However, the White House might start with calming its own hyped rhetoric, and repetition of an "imminent" invasion, or that it's coming "any day" - a scenario which clearly hasn't materialized over the past couple weeks the administration has been saying it. Into Monday, the message out of the State Dept. continues to be very alarming over the situation...

Zelensky has also declared Feb.16 a "day of unity" - calling for patriotic flag-raising and displays of loyalty to the nation. It's causing some to question whether this actually means Wednesday could be the day Kiev expects some kind of Russian aggression...

Interfax reports, "According to the published document, the head of state instructed to raise the national flag of Ukraine on houses and structures in all settlements and perform the national anthem of Ukraine at 10.00. Foreign diplomatic institutions were instructed to hold appropriate image events in the host states aimed at uniting and supporting Ukraine."

* * *

Ukraine's President Volodymyr Zelensky is giving a major speech addressing the nation related to the crisis with Russia this evening, which is being aired on national channels. Over the past days authorities in Kiev have tried to calm the sense of panic among the population that's been stoked largely by ultra-alarmist reports coming from both the White House and Western media in general.

According to local media, "It should be noted that the last time Zelensky addressed the nation on January 25 on the eve of the meeting of the Normandy advisers in Paris and announced hopes for progress in a peaceful settlement in Donbass."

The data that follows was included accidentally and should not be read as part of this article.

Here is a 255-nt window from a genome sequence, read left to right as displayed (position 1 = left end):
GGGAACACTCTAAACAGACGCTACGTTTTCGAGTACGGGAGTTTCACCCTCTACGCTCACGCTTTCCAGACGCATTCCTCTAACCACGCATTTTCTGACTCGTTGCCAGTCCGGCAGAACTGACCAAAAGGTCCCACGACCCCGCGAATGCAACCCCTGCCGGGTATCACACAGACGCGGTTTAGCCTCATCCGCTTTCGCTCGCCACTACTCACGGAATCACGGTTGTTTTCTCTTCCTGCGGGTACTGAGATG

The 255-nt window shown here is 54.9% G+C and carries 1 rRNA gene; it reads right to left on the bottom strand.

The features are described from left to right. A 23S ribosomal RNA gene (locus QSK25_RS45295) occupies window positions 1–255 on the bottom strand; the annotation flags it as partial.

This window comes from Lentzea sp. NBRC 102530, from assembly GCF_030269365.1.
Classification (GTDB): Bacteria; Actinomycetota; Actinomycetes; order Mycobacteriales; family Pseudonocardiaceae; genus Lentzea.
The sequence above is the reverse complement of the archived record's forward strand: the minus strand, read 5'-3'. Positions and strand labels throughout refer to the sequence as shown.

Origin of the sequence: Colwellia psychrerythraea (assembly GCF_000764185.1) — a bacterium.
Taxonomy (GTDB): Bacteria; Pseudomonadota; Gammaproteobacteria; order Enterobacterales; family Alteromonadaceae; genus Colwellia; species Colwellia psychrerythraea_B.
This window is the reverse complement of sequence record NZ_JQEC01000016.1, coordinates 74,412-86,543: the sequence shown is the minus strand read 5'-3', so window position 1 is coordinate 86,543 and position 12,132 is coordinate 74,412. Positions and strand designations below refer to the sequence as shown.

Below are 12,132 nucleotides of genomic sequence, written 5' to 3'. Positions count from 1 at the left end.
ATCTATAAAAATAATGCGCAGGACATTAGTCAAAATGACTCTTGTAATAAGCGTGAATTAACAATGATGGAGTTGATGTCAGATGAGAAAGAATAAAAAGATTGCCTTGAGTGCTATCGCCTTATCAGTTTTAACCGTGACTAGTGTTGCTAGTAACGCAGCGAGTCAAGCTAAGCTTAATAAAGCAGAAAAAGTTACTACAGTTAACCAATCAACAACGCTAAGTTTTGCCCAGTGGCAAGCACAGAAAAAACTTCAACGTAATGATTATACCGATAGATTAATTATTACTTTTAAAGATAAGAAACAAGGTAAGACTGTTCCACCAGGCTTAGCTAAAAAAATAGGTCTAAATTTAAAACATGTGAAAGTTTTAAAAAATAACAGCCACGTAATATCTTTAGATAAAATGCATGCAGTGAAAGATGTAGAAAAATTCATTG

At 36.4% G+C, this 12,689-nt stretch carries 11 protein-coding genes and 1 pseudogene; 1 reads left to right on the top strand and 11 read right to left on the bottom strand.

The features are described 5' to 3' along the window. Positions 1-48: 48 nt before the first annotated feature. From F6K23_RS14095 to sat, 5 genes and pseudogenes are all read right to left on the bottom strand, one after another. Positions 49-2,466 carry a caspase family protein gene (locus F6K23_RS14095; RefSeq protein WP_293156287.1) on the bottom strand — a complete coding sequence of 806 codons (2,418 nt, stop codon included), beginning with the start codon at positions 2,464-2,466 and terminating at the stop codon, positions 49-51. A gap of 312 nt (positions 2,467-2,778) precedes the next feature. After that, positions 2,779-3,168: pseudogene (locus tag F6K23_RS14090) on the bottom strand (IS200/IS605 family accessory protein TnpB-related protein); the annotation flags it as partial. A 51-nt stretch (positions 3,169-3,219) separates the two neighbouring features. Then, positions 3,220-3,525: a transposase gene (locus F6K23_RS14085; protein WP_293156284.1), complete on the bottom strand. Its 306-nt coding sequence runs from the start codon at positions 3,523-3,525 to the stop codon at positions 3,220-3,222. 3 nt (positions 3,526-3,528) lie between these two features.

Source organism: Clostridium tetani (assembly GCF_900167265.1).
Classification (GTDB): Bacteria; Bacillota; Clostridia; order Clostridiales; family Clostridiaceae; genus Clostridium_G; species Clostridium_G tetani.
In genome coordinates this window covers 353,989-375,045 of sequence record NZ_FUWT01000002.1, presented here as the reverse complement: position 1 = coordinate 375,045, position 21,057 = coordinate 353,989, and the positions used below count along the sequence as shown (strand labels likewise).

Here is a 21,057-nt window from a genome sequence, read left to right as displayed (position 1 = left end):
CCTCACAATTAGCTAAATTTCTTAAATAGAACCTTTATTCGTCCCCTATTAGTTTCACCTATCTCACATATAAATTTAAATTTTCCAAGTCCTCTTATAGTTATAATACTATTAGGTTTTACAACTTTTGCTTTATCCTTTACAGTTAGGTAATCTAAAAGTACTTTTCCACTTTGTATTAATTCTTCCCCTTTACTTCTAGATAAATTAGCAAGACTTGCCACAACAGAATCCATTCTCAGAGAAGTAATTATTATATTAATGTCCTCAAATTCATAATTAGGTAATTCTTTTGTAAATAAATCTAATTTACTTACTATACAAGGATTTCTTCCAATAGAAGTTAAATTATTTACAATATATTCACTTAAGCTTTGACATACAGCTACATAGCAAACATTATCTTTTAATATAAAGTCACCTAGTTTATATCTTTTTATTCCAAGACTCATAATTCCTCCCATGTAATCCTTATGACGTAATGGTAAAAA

Via Reuters

This is as on Monday Interfax is reporting that Ukraine's government assesses that there's no full-scale Russian in the coming days, which stands in direct contradiction to the latest statements out the White House alleging precisely that Russia will invade in a matter of "days". 

Bloomberg writes of the fresh Interfax report: "Ukrainian law-enforcement agencies don’t see a large-scale Russian attack happening Feb. 16-17, Interfax-Ukraine news agency reports citing Oleksiy Danilov, secretary of the National Security and Defense Council."

Danilov described that the situation is "fully under control" and suggested that it's part of the Russian playbook to promote fear and instability in Ukrainian society - a somewhat ironic assessment given the actual source of the panic. 

However, Danilove "Doesn’t rule put provocations after Russian parliament votes laws on self-proclaimed republics on Tuesday," according to Bloomberg.

Meanwhile, regional tensions have perhaps cooled a bit after Putin acknowledged talks with the United States will continue, and that some of the Russian military drills in the south are coming to an end. One key issue will be whether the Kremlin sends any level of troops back to their home bases. 

On this front, Russia's foreign minister also affirmed dialogue with both NATO and Washington remains open. "Russia will continue seeking answers from Western colleagues to its questions about security guarantees, while simultaneously developing a dialogue on other aspects of this topic, Foreign Minister Sergey Lavrov said at a meeting with President Vladimir Putin on Monday," TASS news agency wrote. 

"We, developing a dialogue on some aspects that are of practical importance today, with our Western, primarily American colleagues. We will simultaneously seek their answers to the legitimate questions that we have raised," Lavrov emphasized of the security proposals still under consideration.